Learning, then choosing action

Laurelhurst Park, Portland, Oregon

Laurelhurst Park, Portland, Oregon

How to evolve by shifting priorities

A close friend once had to establish communication with a family member whose relationship had become difficult. He went to his mentor and asked for advice. The advice was simple: "Have the conversation you will be proud of when you are eighty."

Suddenly my friend was no longer so concerned about establishing his point of view, convincing anyone of a behavioral change, or "having his way." He was no longer after short term goals. He was now playing the long game.

When we realize the precious nature of our tenuous and temporary relationships with others, the tone we take when conversing with them will necessarily change. It becomes easier for us to see from a more loving vantage point. While it can seem very important to have a desired outcome in any given interaction (winning the other person over), it can cause long term damage to that relationship.

When we realize that everyone is evolving at their own pace, and that others are doing the best they can, given the tools and knowledge at their disposal, it becomes possible to have more compassion. By projecting myself forward in time to the age of eighty, I can see that short term concerns need not drive my present actions. I may do more listening and less talking. I may be more loving and less judgmental.

My friend's family encounter went much more smoothly than he had anticipated, and the relationship was strengthened. The poetic truth of his teacher's words has stayed with me also.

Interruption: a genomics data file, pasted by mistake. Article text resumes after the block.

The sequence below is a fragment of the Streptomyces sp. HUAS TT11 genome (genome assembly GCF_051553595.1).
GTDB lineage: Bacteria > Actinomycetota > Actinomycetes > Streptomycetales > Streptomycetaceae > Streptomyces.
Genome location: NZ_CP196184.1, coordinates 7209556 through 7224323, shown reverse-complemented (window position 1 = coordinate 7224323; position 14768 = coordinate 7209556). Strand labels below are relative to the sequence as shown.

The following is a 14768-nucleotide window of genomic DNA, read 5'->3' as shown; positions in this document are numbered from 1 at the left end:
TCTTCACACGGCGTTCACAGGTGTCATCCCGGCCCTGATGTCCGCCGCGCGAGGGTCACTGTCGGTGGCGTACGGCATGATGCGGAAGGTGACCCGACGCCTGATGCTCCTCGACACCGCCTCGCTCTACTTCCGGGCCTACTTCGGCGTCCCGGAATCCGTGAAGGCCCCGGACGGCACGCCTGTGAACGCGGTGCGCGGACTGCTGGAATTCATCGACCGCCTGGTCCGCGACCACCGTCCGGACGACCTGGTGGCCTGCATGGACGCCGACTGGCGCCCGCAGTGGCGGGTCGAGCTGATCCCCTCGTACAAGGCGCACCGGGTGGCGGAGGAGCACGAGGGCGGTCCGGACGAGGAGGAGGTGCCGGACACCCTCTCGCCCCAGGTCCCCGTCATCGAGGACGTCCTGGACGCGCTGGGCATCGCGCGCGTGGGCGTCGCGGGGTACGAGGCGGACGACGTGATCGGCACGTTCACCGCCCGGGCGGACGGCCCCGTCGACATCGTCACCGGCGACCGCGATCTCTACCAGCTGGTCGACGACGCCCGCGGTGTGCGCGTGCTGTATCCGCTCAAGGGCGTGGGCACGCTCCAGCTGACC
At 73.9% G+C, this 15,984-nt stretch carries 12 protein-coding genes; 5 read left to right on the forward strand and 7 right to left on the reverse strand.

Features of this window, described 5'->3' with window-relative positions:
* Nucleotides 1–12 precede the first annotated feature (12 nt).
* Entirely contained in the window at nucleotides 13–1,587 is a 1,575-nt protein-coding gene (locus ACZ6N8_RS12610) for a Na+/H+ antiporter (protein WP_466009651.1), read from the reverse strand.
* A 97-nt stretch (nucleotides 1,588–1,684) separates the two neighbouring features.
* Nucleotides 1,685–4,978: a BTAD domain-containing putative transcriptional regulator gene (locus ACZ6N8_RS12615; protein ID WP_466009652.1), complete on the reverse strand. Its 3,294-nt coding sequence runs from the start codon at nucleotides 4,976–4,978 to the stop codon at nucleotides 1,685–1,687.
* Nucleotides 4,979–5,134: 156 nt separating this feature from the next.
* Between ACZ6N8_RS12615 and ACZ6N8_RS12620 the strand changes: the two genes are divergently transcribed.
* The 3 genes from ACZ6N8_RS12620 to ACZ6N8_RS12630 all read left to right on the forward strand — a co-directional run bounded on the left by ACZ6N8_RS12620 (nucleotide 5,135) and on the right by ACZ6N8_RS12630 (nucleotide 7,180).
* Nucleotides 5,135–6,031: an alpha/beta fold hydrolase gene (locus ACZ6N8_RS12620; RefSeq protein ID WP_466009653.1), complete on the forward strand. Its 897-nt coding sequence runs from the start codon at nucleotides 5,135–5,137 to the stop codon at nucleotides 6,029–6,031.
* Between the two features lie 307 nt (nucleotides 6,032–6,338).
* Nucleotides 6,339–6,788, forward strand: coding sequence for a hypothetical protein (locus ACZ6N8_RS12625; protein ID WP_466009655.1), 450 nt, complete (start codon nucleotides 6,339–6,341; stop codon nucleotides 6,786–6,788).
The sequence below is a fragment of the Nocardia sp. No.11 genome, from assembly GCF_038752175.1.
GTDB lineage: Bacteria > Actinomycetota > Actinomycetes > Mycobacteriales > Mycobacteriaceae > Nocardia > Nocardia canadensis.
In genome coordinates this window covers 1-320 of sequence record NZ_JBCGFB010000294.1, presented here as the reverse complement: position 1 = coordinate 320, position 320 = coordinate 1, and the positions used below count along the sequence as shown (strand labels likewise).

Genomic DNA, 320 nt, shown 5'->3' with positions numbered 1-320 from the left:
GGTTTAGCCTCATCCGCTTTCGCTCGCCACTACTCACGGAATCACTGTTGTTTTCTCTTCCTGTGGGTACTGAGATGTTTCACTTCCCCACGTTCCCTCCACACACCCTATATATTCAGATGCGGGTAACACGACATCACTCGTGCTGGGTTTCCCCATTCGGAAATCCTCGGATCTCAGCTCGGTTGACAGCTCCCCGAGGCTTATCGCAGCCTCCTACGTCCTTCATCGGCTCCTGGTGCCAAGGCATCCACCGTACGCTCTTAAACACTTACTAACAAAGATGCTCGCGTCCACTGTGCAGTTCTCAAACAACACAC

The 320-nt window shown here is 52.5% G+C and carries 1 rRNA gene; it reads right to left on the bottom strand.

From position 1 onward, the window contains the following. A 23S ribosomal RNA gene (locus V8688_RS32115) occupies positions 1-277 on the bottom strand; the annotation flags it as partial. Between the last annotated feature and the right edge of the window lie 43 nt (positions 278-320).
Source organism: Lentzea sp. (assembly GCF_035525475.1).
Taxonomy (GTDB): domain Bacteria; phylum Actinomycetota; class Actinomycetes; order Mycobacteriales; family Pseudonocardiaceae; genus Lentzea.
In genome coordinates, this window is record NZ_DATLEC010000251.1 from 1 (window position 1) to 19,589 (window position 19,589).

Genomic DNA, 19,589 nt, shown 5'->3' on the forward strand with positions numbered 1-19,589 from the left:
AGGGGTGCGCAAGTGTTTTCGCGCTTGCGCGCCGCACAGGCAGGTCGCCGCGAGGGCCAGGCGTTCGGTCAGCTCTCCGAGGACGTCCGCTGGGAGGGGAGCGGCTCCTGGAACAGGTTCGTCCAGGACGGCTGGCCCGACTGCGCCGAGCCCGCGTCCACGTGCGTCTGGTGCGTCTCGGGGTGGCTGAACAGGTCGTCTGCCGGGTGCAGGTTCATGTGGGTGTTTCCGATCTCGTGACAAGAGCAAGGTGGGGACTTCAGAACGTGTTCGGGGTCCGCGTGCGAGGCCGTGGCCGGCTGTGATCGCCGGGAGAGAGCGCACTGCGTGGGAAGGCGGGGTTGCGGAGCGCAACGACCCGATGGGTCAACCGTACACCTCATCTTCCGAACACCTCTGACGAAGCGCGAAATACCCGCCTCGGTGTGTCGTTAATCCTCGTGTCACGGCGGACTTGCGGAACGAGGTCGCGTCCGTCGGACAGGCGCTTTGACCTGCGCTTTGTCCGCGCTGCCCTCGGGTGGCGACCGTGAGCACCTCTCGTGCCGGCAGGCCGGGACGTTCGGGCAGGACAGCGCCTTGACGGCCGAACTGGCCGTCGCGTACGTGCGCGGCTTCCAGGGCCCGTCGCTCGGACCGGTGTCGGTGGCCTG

4 Love is patient, love is kind. It does not envy, it does not boast, it is not proud. 5 It does not dishonor others, it is not self-seeking, it is not easily angered, it keeps no record of wrongs. 6 Love does not delight in evil but rejoices with the truth. 7 It always protects, always trusts, always hopes, always perseveres.

8 Love never fails. But where there are prophecies, they will cease; where there are tongues, they will be stilled; where there is knowledge, it will pass away.

Corinthians 13:4-8New International Version (NIV)

"Correcting the intellect" means that I can open myself to input from sources other than my own thinking. Vedic readings, biblical teachings, inspiring words from teachers and mentors are all available to me, and are preferable to whatever fear-driven short term concerns I may have in this moment.

Vedic knowledge meetings and group meditations are also recommended and very useful.

Portland view from Hotel

Portland view from Hotel